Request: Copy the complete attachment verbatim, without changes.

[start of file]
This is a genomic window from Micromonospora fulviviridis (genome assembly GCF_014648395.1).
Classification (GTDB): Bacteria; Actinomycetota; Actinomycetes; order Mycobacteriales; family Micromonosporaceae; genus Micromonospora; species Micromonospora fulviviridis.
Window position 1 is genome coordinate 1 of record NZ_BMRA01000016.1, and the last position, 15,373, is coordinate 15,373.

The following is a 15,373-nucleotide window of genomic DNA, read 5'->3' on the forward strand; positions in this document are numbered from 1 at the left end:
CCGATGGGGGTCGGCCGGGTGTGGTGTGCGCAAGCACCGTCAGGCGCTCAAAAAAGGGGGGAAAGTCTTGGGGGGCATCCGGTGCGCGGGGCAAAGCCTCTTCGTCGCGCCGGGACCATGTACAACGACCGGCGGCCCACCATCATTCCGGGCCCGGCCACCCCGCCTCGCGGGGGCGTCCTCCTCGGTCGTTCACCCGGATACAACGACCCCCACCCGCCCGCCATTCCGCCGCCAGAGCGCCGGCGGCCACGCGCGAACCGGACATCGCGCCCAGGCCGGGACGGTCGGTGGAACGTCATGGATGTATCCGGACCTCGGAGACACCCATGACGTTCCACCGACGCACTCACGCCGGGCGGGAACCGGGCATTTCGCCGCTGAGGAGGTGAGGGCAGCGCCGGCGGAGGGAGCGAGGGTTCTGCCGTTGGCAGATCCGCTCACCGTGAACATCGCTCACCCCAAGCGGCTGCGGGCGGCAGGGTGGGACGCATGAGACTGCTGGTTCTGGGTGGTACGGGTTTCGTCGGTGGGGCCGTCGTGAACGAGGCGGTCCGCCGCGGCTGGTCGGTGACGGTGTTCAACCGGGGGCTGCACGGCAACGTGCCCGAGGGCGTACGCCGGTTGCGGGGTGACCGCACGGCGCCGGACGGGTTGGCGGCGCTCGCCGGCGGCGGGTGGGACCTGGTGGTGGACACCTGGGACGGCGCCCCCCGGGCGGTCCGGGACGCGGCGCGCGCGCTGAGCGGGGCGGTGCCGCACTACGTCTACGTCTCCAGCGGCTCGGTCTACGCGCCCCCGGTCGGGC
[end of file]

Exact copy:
This is a genomic window from Micromonospora fulviviridis (genome assembly GCF_014648395.1).
Classification (GTDB): Bacteria; Actinomycetota; Actinomycetes; order Mycobacteriales; family Micromonosporaceae; genus Micromonospora; species Micromonospora fulviviridis.
Window position 1 is genome coordinate 1 of record NZ_BMRA01000016.1, and the last position, 15,373, is coordinate 15,373.

The following is a 15,373-nucleotide window of genomic DNA, read 5'->3' on the forward strand; positions in this document are numbered from 1 at the left end:
CCGATGGGGGTCGGCCGGGTGTGGTGTGCGCAAGCACCGTCAGGCGCTCAAAAAAGGGGGGAAAGTCTTGGGGGGCATCCGGTGCGCGGGGCAAAGCCTCTTCGTCGCGCCGGGACCATGTACAACGACCGGCGGCCCACCATCATTCCGGGCCCGGCCACCCCGCCTCGCGGGGGCGTCCTCCTCGGTCGTTCACCCGGATACAACGACCCCCACCCGCCCGCCATTCCGCCGCCAGAGCGCCGGCGGCCACGCGCGAACCGGACATCGCGCCCAGGCCGGGACGGTCGGTGGAACGTCATGGATGTATCCGGACCTCGGAGACACCCATGACGTTCCACCGACGCACTCACGCCGGGCGGGAACCGGGCATTTCGCCGCTGAGGAGGTGAGGGCAGCGCCGGCGGAGGGAGCGAGGGTTCTGCCGTTGGCAGATCCGCTCACCGTGAACATCGCTCACCCCAAGCGGCTGCGGGCGGCAGGGTGGGACGCATGAGACTGCTGGTTCTGGGTGGTACGGGTTTCGTCGGTGGGGCCGTCGTGAACGAGGCGGTCCGCCGCGGCTGGTCGGTGACGGTGTTCAACCGGGGGCTGCACGGCAACGTGCCCGAGGGCGTACGCCGGTTGCGGGGTGACCGCACGGCGCCGGACGGGTTGGCGGCGCTCGCCGGCGGCGGGTGGGACCTGGTGGTGGACACCTGGGACGGCGCCCCCCGGGCGGTCCGGGACGCGGCGCGCGCGCTGAGCGGGGCGGTGCCGCACTACGTCTACGTCTCCAGCGGCTCGGTCTACGCGCCCCCGGTCGGGC